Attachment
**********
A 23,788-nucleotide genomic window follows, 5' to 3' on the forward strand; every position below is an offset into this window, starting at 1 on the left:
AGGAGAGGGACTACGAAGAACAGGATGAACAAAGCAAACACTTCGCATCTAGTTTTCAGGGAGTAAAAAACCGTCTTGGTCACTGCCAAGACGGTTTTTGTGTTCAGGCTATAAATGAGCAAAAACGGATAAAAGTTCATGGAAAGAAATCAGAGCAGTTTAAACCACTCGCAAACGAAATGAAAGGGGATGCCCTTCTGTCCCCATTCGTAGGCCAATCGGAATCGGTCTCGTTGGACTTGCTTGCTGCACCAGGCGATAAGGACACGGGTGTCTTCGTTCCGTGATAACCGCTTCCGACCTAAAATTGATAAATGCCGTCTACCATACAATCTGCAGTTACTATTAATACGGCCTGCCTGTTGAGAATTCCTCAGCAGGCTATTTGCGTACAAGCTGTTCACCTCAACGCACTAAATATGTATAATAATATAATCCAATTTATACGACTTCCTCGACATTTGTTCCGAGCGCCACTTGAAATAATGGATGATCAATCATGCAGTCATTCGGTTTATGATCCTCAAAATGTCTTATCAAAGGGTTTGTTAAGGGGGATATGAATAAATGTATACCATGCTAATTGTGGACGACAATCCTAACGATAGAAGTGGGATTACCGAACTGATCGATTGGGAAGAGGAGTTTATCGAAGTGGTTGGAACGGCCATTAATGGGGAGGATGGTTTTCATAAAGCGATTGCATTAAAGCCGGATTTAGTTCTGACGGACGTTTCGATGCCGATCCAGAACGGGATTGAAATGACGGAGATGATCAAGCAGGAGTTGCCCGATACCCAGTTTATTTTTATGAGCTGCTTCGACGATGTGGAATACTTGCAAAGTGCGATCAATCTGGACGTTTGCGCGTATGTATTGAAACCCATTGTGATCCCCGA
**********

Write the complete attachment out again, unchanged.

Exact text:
A 23,788-nucleotide genomic window follows, 5' to 3' on the forward strand; every position below is an offset into this window, starting at 1 on the left:
AGGAGAGGGACTACGAAGAACAGGATGAACAAAGCAAACACTTCGCATCTAGTTTTCAGGGAGTAAAAAACCGTCTTGGTCACTGCCAAGACGGTTTTTGTGTTCAGGCTATAAATGAGCAAAAACGGATAAAAGTTCATGGAAAGAAATCAGAGCAGTTTAAACCACTCGCAAACGAAATGAAAGGGGATGCCCTTCTGTCCCCATTCGTAGGCCAATCGGAATCGGTCTCGTTGGACTTGCTTGCTGCACCAGGCGATAAGGACACGGGTGTCTTCGTTCCGTGATAACCGCTTCCGACCTAAAATTGATAAATGCCGTCTACCATACAATCTGCAGTTACTATTAATACGGCCTGCCTGTTGAGAATTCCTCAGCAGGCTATTTGCGTACAAGCTGTTCACCTCAACGCACTAAATATGTATAATAATATAATCCAATTTATACGACTTCCTCGACATTTGTTCCGAGCGCCACTTGAAATAATGGATGATCAATCATGCAGTCATTCGGTTTATGATCCTCAAAATGTCTTATCAAAGGGTTTGTTAAGGGGGATATGAATAAATGTATACCATGCTAATTGTGGACGACAATCCTAACGATAGAAGTGGGATTACCGAACTGATCGATTGGGAAGAGGAGTTTATCGAAGTGGTTGGAACGGCCATTAATGGGGAGGATGGTTTTCATAAAGCGATTGCATTAAAGCCGGATTTAGTTCTGACGGACGTTTCGATGCCGATCCAGAACGGGATTGAAATGACGGAGATGATCAAGCAGGAGTTGCCCGATACCCAGTTTATTTTTATGAGCTGCTTCGACGATGTGGAATACTTGCAAAGTGCGATCAATCTGGACGTTTGCGCGTATGTATTGAAACCCATTGTGATCCCCGA